Catalogue


The great chain of being [electronic resource] : a study of the history of an idea : the William James lectures delivered at Harvard University, 1933 /
by Arthur O. Lovejoy.
imprint
Cambridge, MA : Harvard University Press, c1964.
description
ix, 382 p.
ISBN
0674361539 (pbk.), 9780674361539 (pbk.)
format(s)
Book
More Details
added author
imprint
Cambridge, MA : Harvard University Press, c1964.
isbn
0674361539 (pbk.)
9780674361539 (pbk.)
restrictions
Licensed for access by U. of T. users.
catalogue key
8841249
 
Includes bibliographical references (p. [335]-373) and index.
A Look Inside
Reviews
Review Quotes
The Great Chain of Being , employed as a title, would have suggested...what was 'probably the most widely familiar conception of the general scheme of things'--the idea of a world in which every being was related to every other in a continuously graded scale, with no possible form of diversity missing. Pursuing the biography of this idea through more than two thousand years, the distinguished author of these lectures makes clear its amazing influence on the thought and history of the Western World...Intellectual vigor, critical precision and an amazing knowledge of what mankind has thought and desired in other ages distinguishes this book. No student of the history of literature, science, or philosophy may well neglect it.
The Great Chain of Being, employed as a title, would have suggested...what was 'probably the most widely familiar conception of the general scheme of things'--the idea of a world in which every being was related to every other in a continuously graded scale, with no possible form of diversity missing. Pursuing the biography of this idea through more than two thousand years, the distinguished author of these lectures makes clear its amazing influence on the thought and history of the Western World...Intellectual vigor, critical precision and an amazing knowledge of what mankind has thought and desired in other ages distinguishes this book. No student of the history of literature, science, or philosophy may well neglect it.
A fascinating and moving book...Everyone interested in the larger ironies of human history should read [it].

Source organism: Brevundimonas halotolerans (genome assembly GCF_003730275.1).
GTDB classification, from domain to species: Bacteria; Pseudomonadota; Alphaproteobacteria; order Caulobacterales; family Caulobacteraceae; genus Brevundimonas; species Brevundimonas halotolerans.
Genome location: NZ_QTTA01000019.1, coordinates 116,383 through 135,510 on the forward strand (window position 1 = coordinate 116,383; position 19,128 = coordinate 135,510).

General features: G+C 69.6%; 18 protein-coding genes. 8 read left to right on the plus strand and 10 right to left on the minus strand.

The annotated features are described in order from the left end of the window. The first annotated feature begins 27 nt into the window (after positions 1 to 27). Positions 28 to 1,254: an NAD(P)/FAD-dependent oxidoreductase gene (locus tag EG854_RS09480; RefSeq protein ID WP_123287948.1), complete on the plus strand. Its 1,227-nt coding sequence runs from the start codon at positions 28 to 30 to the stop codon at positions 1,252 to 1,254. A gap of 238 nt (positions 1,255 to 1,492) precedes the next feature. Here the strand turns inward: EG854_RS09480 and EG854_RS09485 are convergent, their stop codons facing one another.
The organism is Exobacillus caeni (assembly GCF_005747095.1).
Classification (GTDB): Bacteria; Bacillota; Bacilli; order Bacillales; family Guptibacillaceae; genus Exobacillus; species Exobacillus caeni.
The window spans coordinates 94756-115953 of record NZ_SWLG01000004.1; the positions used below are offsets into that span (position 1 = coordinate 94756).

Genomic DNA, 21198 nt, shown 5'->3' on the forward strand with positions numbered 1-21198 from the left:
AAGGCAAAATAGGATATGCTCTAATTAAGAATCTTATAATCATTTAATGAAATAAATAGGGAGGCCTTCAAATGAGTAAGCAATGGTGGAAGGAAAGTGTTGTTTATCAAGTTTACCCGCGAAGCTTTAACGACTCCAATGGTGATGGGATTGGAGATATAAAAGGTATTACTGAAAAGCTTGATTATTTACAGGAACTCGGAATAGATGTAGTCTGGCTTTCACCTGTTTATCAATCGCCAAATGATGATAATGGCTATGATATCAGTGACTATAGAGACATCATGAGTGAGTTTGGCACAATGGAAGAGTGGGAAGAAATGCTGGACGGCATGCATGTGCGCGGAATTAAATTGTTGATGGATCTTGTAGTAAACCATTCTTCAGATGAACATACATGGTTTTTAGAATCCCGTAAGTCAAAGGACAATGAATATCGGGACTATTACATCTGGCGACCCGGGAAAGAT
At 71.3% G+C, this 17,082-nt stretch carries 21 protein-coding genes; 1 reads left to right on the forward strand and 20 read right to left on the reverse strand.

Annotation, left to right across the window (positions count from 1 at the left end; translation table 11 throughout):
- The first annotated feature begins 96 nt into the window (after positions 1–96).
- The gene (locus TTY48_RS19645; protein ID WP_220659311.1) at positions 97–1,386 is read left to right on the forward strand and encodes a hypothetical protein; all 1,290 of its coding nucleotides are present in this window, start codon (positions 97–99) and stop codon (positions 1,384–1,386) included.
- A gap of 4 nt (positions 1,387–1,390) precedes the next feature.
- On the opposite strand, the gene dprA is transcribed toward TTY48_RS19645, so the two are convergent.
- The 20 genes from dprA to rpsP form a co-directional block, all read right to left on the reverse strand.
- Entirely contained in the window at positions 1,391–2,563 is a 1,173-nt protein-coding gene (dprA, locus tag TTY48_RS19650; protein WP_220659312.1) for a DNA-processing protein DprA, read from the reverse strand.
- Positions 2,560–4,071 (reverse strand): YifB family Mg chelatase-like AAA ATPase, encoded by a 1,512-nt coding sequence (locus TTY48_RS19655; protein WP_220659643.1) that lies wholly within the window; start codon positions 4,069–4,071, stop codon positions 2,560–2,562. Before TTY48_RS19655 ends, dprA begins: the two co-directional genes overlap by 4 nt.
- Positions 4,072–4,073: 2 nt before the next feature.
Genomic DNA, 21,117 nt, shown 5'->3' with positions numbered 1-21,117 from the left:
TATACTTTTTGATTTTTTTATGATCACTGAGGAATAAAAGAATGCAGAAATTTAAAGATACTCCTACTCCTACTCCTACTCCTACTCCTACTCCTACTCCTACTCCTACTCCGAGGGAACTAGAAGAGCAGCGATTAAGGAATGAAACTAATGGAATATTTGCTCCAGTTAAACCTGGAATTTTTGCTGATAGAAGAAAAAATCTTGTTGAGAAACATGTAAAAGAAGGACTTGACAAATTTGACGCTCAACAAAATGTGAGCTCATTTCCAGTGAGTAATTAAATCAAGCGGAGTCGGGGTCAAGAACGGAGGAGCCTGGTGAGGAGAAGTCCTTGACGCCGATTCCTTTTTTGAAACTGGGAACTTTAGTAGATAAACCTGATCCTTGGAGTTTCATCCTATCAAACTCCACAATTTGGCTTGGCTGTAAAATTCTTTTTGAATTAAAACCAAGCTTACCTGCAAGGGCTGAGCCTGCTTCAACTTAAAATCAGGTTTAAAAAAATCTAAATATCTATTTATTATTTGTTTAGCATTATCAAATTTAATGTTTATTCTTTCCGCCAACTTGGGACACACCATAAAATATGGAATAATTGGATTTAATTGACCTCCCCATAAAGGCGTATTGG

Men are galvanized by ideas and act as vehicles for them...Such a ruling idea is that of the great chain of being . Prof. Lovejoy's study records the birth, the growth, the vicissitudes, transformations, and finally the senility, and perhaps the death of this idea. The study is as fascinating as that of the rise and decay of an empire, and, in fact, it is the study of the empire of an idea over human minds throughout many centuries...Prof. Lovejoy's approach is fresh and different...The learning exhibited in this book is vast.
Men are galvanized by ideas and act as vehicles for them...Such a ruling idea is that of the great chain of being. Prof. Lovejoy's study records the birth, the growth, the vicissitudes, transformations, and finally the senility, and perhaps the death of this idea. The study is as fascinating as that of the rise and decay of an empire, and, in fact, it is the study of the empire of an idea over human minds throughout many centuries...Prof. Lovejoy's approach is fresh and different...The learning exhibited in this book is vast.
One of the great books of our generation.
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Summaries
Main Description
From later antiquity down to the close of the eighteenth century, most philosophers and men of science and, indeed, most educated men, accepted without question a traditional view of the plan and structure of the world. In this volume, which embodies the William James lectures for 1933, Professor Lovejoy points out the three principles--plenitude, continuity, and graduation--which were combined in this conception; analyzes their origins in the philosophies of Plato, Aristole, and the Neoplatonists; traces the most important of their diverse samifications in subsequent religious thought, in metaphysics, in ethics and asesthics, and in astronomical and biological theories; and copiously illustrates the influence of the conception as a whole, and of the ideas out of which it was compounded, upon the imagination and feelings as expressed in literature.
Main Description
From later antiquity down to the close of the eighteenth century, most philosophers and men of science and, indeed, most educated men, accepted without question a traditional view of the plan and structure of the world. In this volume, which embodies the William James lectures for 1933, Arthur O. Lovejoy points out the three principles-plenitude, continuity, and graduation-which were combined in this conception; analyzes their origins in the philosophies of Plato, Aristotle, and the Neoplatonists; traces the most important of their diverse samifications in subsequent religious thought, in metaphysics, in ethics and aesthetics, and in astronomical and biological theories; and copiously illustrates the influence of the conception as a whole, and of the ideas out of which it was compounded, upon the imagination and feelings as expressed in literature.
Table of Contents
Introduction: the Study of the History of Ideas
The Genesis of the Idea in Greek Philosophy: the Three Principles
The Chain of Being and Some Internal Conflicts in Medieval Thought
The Principle of Plenitude and New Cosmography
Plenitude and Sufficient Reason in Leibniz and Spinoza
The Chain of Being in Eighteenth-Century Thought, and Man's Place and Rôle in Nature
The Principle of Plenitude and Eighteenth-Century Optimism
The Chain of Being and Some Aspects of Eighteenth-Century Biology
The Temporalizing of the Chain of Being
Romanticism and the Principle of Plenitude
The Outcome of the History and Its Moral
Notes
Index of Names and Subjects
Table of Contents provided by Publisher. All Rights Reserved.

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